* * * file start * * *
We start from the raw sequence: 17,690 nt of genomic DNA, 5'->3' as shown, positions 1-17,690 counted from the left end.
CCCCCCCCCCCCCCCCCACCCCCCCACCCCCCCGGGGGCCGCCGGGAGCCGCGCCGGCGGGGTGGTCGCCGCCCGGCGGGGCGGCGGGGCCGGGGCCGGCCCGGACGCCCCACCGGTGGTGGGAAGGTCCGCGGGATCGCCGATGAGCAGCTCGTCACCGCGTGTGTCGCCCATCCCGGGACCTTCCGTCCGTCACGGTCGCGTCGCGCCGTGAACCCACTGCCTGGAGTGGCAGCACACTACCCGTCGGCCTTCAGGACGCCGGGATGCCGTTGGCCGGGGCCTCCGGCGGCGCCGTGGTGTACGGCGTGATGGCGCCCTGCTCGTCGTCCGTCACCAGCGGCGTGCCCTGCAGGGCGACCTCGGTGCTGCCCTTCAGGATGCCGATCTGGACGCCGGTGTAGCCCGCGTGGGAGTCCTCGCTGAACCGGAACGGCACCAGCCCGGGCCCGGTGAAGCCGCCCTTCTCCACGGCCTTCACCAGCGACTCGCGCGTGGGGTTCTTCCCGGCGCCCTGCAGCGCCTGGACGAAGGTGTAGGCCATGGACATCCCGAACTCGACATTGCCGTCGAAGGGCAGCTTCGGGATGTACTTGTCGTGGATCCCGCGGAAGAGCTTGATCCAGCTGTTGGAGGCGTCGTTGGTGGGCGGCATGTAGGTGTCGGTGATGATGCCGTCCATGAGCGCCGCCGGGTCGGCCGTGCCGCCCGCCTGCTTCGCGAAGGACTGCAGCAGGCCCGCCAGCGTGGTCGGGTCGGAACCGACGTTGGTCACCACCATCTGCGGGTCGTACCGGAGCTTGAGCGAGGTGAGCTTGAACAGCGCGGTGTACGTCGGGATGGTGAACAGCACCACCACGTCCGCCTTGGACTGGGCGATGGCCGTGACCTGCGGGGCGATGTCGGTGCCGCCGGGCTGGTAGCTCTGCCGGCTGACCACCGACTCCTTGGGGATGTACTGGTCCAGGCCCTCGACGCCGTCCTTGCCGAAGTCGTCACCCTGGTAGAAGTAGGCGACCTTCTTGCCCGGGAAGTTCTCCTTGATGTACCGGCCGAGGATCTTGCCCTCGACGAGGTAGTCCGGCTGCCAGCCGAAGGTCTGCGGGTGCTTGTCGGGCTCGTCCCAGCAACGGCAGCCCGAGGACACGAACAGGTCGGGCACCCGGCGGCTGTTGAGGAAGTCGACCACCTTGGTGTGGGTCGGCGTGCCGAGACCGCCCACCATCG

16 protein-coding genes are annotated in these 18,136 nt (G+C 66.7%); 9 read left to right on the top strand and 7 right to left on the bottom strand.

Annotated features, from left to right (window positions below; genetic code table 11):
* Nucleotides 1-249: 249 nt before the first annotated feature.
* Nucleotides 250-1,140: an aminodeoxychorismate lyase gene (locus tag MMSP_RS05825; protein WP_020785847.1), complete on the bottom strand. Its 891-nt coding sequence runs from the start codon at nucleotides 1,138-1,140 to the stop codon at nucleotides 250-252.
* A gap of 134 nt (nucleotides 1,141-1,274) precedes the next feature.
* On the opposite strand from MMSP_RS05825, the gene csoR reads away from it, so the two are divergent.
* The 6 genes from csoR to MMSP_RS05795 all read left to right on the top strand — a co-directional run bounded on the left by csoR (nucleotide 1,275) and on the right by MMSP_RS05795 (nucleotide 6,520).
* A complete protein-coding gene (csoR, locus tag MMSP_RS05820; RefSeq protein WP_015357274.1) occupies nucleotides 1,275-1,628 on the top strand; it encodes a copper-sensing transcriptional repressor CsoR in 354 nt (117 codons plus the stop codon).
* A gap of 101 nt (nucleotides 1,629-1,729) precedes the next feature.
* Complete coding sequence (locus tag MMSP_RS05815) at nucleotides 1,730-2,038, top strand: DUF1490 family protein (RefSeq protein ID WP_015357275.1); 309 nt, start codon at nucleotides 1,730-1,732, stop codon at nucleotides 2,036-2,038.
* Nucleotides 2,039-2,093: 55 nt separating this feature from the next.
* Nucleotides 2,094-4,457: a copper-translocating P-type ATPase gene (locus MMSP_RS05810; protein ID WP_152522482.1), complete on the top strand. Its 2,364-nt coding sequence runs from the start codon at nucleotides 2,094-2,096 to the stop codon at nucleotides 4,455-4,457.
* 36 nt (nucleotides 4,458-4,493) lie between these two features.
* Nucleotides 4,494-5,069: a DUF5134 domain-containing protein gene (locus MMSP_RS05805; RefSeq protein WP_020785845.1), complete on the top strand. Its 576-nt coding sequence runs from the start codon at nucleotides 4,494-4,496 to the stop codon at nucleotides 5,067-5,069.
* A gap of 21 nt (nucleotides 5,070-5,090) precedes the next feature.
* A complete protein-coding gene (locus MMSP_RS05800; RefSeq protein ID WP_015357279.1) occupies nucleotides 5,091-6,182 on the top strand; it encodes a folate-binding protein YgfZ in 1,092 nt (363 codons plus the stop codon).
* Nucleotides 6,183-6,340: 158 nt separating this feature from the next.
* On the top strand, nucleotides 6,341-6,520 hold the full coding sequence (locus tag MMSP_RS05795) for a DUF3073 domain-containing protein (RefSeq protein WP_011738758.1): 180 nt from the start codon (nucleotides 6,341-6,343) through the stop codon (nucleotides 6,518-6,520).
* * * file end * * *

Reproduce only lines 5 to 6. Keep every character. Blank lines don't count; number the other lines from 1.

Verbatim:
* Nucleotides 1-249: 249 nt before the first annotated feature.
* Nucleotides 250-1,140: an aminodeoxychorismate lyase gene (locus tag MMSP_RS05825; protein WP_020785847.1), complete on the bottom strand. Its 891-nt coding sequence runs from the start codon at nucleotides 1,138-1,140 to the stop codon at nucleotides 250-252.